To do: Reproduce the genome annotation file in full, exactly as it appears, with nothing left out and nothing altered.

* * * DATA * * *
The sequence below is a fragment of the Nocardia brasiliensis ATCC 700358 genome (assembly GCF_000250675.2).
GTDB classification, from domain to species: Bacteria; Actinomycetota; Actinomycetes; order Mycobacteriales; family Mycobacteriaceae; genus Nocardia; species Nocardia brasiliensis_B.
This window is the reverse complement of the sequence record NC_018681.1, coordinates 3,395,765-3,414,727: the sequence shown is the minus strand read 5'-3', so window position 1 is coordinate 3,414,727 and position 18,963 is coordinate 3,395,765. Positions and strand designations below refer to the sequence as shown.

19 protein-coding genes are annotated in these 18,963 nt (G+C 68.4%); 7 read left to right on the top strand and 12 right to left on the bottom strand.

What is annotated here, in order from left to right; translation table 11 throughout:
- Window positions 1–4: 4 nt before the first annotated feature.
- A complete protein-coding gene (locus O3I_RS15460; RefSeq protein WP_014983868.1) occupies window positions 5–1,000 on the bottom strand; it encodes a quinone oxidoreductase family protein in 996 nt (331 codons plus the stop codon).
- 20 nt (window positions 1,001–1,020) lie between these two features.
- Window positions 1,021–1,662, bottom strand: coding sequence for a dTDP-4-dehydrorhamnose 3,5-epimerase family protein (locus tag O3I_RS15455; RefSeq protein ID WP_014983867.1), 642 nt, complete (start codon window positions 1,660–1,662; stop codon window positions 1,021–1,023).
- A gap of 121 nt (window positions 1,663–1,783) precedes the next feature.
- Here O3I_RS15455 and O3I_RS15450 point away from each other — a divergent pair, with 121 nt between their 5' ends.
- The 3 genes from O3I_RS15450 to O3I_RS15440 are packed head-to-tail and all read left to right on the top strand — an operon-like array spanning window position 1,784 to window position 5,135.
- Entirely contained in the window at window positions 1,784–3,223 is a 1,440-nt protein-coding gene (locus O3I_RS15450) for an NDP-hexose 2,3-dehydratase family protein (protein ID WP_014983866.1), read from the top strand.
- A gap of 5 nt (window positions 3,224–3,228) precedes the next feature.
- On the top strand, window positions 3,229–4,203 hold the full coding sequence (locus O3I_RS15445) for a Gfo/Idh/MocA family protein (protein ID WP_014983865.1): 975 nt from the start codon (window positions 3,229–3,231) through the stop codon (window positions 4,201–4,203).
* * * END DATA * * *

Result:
The sequence below is a fragment of the Nocardia brasiliensis ATCC 700358 genome (assembly GCF_000250675.2).
GTDB classification, from domain to species: Bacteria; Actinomycetota; Actinomycetes; order Mycobacteriales; family Mycobacteriaceae; genus Nocardia; species Nocardia brasiliensis_B.
This window is the reverse complement of the sequence record NC_018681.1, coordinates 3,395,765-3,414,727: the sequence shown is the minus strand read 5'-3', so window position 1 is coordinate 3,414,727 and position 18,963 is coordinate 3,395,765. Positions and strand designations below refer to the sequence as shown.

19 protein-coding genes are annotated in these 18,963 nt (G+C 68.4%); 7 read left to right on the top strand and 12 right to left on the bottom strand.

What is annotated here, in order from left to right; translation table 11 throughout:
- Window positions 1–4: 4 nt before the first annotated feature.
- A complete protein-coding gene (locus O3I_RS15460; RefSeq protein WP_014983868.1) occupies window positions 5–1,000 on the bottom strand; it encodes a quinone oxidoreductase family protein in 996 nt (331 codons plus the stop codon).
- 20 nt (window positions 1,001–1,020) lie between these two features.
- Window positions 1,021–1,662, bottom strand: coding sequence for a dTDP-4-dehydrorhamnose 3,5-epimerase family protein (locus tag O3I_RS15455; RefSeq protein ID WP_014983867.1), 642 nt, complete (start codon window positions 1,660–1,662; stop codon window positions 1,021–1,023).
- A gap of 121 nt (window positions 1,663–1,783) precedes the next feature.
- Here O3I_RS15455 and O3I_RS15450 point away from each other — a divergent pair, with 121 nt between their 5' ends.
- The 3 genes from O3I_RS15450 to O3I_RS15440 are packed head-to-tail and all read left to right on the top strand — an operon-like array spanning window position 1,784 to window position 5,135.
- Entirely contained in the window at window positions 1,784–3,223 is a 1,440-nt protein-coding gene (locus O3I_RS15450) for an NDP-hexose 2,3-dehydratase family protein (protein ID WP_014983866.1), read from the top strand.
- A gap of 5 nt (window positions 3,224–3,228) precedes the next feature.
- On the top strand, window positions 3,229–4,203 hold the full coding sequence (locus O3I_RS15445) for a Gfo/Idh/MocA family protein (protein ID WP_014983865.1): 975 nt from the start codon (window positions 3,229–3,231) through the stop codon (window positions 4,201–4,203).